Mark Salata is a biologist with PhD in Science Education from University of Virginia. In 2000–2005 he was Assistant Professor at Gordon State College in Barnesville; he also worked as an education consultant. Currently, he is the CEO of Werkz Publishing /PageWerkz – an app-based digital learning platform which creates electronic educational content for publishers and companies.


LinkedIn profile (accessed: March 30, 2017).


Bio prepared by Joanna Kłos, University of Warsaw, joanna.klos@student.uw.edu.pl 


Summary

In the series Before and After Einstein there is one lesson about ancient science.

The video is a retelling of Vitruvius’ account (De architectura 9.9–12) of how Archimedes came up with his principle (although the name of Vitruvius is not mentioned by the narrator). The character of Archimedes is introduced: born in 287 BCE in Syracuse on Sicily, he was a famous mathematician, physicist, engineer, inventor, and astronomer. King Hiero II asked him to verify whether the goldsmith who made his crown cheated him. The goldsmith had been given the exact amount of gold in order to make the crown, yet the king suspected that he could have used a part of silver instead. Archimedes could not destroy the crown in order to find out what happened. While taking a bath, Archimedes observed that the level of water went up in the tub when he entered it, as if he were pushing up the volume of water by an amount identical to the volume of his body. This led to his famous yell “Eureka!” and his naked run through the city to tell the king that he found a solution to his problem, which is explained as follows: because silver is less dense then gold, it was necessary to check the density of the crown, i.e. the mass/volume relation, in order to see whether it was made of pure gold. After his bath Archimedes already had the solution – he simply had to put the crown in water. As soon as Archimedes calculated the density of the crown, it turned out that the goldsmith was in fact a cheater. In the very end of the video the narrator says: “Next time you take a bath, you can see Archimedes’ principle in action, and maybe you’ll have a genius idea of your own.”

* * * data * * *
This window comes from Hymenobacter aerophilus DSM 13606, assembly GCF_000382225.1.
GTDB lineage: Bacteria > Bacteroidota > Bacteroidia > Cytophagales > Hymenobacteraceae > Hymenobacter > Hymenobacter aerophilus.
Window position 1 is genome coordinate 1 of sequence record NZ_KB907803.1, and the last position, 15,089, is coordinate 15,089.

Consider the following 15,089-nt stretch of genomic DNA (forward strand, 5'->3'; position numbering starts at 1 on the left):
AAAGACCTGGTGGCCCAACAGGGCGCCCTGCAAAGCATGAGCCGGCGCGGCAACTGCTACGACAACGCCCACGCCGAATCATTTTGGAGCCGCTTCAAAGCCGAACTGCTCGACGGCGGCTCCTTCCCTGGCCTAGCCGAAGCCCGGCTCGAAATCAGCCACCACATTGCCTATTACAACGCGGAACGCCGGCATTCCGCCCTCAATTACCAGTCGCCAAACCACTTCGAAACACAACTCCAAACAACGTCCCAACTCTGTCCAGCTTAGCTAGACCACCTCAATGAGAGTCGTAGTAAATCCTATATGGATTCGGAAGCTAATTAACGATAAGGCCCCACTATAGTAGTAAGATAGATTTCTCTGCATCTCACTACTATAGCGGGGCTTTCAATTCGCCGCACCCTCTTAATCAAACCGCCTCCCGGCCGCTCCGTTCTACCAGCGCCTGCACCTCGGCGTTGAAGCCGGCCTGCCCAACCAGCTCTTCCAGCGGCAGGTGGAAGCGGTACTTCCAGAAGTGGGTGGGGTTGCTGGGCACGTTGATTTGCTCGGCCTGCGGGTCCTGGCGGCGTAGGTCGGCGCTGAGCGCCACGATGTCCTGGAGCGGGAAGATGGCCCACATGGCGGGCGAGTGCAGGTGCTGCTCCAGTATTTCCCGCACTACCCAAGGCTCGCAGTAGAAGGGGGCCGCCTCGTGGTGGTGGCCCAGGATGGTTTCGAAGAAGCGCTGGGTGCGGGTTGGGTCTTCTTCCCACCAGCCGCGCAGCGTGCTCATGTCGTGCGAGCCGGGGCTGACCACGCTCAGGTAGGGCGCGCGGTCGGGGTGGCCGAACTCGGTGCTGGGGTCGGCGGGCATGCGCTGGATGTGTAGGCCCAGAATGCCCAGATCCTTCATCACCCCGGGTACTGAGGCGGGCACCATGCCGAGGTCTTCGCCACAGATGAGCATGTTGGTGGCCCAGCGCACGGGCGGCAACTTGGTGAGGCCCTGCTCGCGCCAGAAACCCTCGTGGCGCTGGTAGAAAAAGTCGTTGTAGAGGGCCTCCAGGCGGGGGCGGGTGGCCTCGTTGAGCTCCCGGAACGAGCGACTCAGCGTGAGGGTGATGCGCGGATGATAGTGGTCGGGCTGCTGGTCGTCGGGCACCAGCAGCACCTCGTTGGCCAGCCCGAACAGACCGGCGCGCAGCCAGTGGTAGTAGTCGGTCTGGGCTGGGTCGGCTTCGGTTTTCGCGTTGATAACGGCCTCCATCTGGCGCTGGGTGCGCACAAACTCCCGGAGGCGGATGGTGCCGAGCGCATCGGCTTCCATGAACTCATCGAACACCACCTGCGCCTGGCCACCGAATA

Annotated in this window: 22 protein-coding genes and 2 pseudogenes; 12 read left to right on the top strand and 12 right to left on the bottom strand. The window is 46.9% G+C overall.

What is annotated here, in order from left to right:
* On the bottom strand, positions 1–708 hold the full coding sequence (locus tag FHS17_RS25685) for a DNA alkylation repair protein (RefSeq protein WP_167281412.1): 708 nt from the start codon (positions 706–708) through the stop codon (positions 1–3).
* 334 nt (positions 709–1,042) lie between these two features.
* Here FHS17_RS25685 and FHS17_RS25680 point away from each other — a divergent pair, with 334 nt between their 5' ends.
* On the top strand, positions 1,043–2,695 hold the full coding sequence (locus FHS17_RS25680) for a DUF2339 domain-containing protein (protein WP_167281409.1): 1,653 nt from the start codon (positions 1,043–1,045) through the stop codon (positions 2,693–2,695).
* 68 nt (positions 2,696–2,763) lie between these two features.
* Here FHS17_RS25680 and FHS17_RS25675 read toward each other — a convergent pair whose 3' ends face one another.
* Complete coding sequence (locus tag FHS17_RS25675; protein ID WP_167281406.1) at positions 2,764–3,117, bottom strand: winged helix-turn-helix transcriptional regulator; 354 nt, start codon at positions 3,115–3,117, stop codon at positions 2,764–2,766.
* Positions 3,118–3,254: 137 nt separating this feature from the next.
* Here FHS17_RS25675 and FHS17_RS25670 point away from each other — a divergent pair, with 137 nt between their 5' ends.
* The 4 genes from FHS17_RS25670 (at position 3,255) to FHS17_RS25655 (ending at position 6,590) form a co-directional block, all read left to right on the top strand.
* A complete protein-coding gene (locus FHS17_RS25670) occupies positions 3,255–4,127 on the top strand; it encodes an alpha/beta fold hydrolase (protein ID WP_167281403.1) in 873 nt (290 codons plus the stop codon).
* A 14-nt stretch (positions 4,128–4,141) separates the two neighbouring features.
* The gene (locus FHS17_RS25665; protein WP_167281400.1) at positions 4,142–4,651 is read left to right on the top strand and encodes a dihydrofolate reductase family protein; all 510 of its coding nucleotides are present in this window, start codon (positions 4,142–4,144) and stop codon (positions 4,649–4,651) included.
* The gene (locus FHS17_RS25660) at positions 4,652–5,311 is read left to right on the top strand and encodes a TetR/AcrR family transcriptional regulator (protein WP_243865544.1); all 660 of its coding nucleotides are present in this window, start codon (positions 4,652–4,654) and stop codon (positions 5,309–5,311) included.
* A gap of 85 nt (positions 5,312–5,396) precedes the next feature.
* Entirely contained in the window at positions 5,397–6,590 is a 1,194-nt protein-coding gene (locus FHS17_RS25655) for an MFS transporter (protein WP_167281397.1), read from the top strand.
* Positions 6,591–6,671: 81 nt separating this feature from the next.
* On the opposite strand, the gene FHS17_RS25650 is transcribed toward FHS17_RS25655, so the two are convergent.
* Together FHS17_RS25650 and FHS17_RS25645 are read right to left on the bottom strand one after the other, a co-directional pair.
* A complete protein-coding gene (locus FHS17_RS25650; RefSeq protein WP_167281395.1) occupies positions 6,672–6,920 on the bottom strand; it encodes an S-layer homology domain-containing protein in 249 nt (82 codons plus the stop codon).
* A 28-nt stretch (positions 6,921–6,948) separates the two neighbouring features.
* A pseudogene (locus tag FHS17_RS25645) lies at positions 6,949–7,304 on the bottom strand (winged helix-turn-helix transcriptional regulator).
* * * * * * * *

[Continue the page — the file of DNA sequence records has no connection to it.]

The section “Dig Deeper” contains a short list of hyperlinks leading to the educational materials and bibliography on Archimedes.

By March 30, 2017 the video has been viewed 511308 times; it gained 2692 “thumbs up” and 244 comments on You Tube.

Analysis

The video serves as a didactic tool using anecdotal data from ancient sources; it helps young people learn some fundamental laws of physics, and become familiar with the achievements of Greeks in the field of natural sciences.


Further Reading

PageWerkz website (accessed: March 30, 2017).